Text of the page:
Star Wars: Darth Bane: Rule of Two
by Drew Karpyshyn
Review by Drew Bittner
Del Rey Hardcover ISBN/ITEM#: 9780345477484
Date: 26 December 2007 List Price $25.95 Amazon US / Amazon UK / Show Official Info /
In Star Wars: Darth Bane: Rule of Two, a puzzle from the Star Wars series is explained in greater depth: why are there only two Sith at any one time?
Having survived a "thought bomb" that killed legions of Jedi and Sith on a battlefield world, Darth Bane finally discovers the crucial clue to the tomb of Freedon Nadd, one of the most feared Sith sorcerers in history. Bane's child apprentice, Zannah, is abandoned so that he can pursue the treasures of this tomb alone; she is given the task of meeting him on a distant world.
Meanwhile, her childhood friend Darovit, maimed by an encounter with Bane and Zannah, forsakes his aspiration to become a Jedi and settles down. Unfortunately for him, destiny is not yet finished with him.
Meanwhile, Johun, a Jedi Padawan, is convinced that the Sith were not entirely destroyed by the thought bomb. Although he has lost his master, General Hoth, he acquires another in Valenthyne, and is there when the Jedi Order set aside their military role in favor of becoming advisers to the Galactic Republic. He is convinced this is a foolish move but cannot think of how to counteract it.
Bane finds the tomb but runs afoul of crablike creatures that bond to his skin, becoming symbiotic armor resistant even to lightsabers. Impressed with his new abilities, yet fearful he has grown too strong to overcome, Zannah works to plant doubts in Bane's mind.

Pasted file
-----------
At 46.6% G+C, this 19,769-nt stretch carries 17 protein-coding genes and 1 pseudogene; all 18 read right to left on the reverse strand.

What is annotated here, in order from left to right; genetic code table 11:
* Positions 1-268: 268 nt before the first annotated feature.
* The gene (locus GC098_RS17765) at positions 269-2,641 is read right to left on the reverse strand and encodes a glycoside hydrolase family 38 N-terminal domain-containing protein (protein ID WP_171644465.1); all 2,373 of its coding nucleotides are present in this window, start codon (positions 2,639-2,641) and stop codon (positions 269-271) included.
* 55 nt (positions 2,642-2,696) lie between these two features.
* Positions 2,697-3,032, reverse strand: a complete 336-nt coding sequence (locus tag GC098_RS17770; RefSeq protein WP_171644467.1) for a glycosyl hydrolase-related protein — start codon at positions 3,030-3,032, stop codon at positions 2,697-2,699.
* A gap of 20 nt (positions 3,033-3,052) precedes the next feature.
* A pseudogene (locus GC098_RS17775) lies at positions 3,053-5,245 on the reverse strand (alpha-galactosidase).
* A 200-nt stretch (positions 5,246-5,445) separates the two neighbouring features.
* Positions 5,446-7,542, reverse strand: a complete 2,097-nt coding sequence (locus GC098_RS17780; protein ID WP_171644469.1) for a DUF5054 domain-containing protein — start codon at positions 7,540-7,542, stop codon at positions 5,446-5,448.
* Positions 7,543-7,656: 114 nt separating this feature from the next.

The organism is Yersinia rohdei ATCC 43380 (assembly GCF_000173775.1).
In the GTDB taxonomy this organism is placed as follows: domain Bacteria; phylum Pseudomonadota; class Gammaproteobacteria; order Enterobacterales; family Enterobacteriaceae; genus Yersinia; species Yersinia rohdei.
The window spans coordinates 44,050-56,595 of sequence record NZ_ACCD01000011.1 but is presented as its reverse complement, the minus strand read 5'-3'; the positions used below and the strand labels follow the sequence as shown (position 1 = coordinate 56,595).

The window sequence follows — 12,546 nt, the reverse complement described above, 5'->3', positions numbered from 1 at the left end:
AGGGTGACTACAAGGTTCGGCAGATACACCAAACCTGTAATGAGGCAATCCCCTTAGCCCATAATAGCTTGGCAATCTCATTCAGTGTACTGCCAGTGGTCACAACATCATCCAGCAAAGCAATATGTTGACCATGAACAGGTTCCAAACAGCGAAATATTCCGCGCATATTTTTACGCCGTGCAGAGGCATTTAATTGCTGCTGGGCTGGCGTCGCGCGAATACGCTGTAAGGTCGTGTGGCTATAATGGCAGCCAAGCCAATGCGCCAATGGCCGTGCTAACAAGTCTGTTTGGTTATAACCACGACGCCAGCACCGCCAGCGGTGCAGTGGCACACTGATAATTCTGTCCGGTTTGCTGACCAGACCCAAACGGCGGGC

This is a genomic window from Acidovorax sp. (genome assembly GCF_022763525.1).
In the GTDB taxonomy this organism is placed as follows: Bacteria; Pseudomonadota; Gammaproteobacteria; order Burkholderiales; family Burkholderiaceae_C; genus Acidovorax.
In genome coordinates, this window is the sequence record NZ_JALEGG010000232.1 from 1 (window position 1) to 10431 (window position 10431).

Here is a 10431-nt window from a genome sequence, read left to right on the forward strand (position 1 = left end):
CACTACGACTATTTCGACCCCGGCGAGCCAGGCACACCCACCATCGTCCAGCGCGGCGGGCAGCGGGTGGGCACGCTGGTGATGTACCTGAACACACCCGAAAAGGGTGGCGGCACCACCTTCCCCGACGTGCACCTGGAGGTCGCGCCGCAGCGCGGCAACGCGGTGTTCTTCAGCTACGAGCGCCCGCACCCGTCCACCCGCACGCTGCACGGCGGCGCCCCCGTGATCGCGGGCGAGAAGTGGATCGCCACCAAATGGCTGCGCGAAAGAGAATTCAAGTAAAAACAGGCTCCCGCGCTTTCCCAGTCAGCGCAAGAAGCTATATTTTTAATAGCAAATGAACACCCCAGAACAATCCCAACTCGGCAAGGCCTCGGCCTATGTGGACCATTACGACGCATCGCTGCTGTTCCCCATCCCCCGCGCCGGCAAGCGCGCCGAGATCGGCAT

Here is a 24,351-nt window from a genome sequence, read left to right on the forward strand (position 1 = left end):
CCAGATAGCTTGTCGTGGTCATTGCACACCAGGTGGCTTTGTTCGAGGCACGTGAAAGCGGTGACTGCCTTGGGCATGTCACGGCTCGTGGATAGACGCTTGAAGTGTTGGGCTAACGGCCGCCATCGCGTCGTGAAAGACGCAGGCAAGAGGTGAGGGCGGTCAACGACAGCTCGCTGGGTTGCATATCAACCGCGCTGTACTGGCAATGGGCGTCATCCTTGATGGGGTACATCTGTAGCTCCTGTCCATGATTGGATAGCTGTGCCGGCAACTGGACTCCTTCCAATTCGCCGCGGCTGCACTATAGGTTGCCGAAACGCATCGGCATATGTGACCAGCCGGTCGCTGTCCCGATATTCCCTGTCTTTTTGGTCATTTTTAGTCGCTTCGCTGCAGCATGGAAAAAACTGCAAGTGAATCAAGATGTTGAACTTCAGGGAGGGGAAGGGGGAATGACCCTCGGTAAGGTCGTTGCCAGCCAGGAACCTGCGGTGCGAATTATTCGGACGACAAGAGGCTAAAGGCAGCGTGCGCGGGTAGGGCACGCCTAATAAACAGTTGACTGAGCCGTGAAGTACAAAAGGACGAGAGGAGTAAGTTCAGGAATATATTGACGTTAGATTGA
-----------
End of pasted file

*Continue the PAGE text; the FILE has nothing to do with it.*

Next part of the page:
He has taught her an important lesson, the cornerstone of his philosophy: there are to be two Sith, one to command mastery of the Dark Side of the Force and the other to crave that mastery. The apprentice must seek to destroy the master and take his place; it is how the Sith remain strong.
And Zannah shows herself to be a very apt student indeed.
Fans of the Star Wars series of novels will find a great deal to enjoy in Rule of Two. Bane is a resourceful, intelligent Sith whose ego blinds him to certain dangers, while Zannah's coldblooded embrace of evil grows steadily from her childhood killing of a family up to her torture of Darovit many years later.
Johun, much like many Jedi in the novels, realizes the danger but lacks the ability to defeat it, except around the margins. (And besides, the name of the book is "Darth Bane," not "Johun," after all.) Nevertheless, he tries hard to seek out and destroy the last vestige of the Sith -- if the search for the Sith's dark lore doesn't kill Bane first.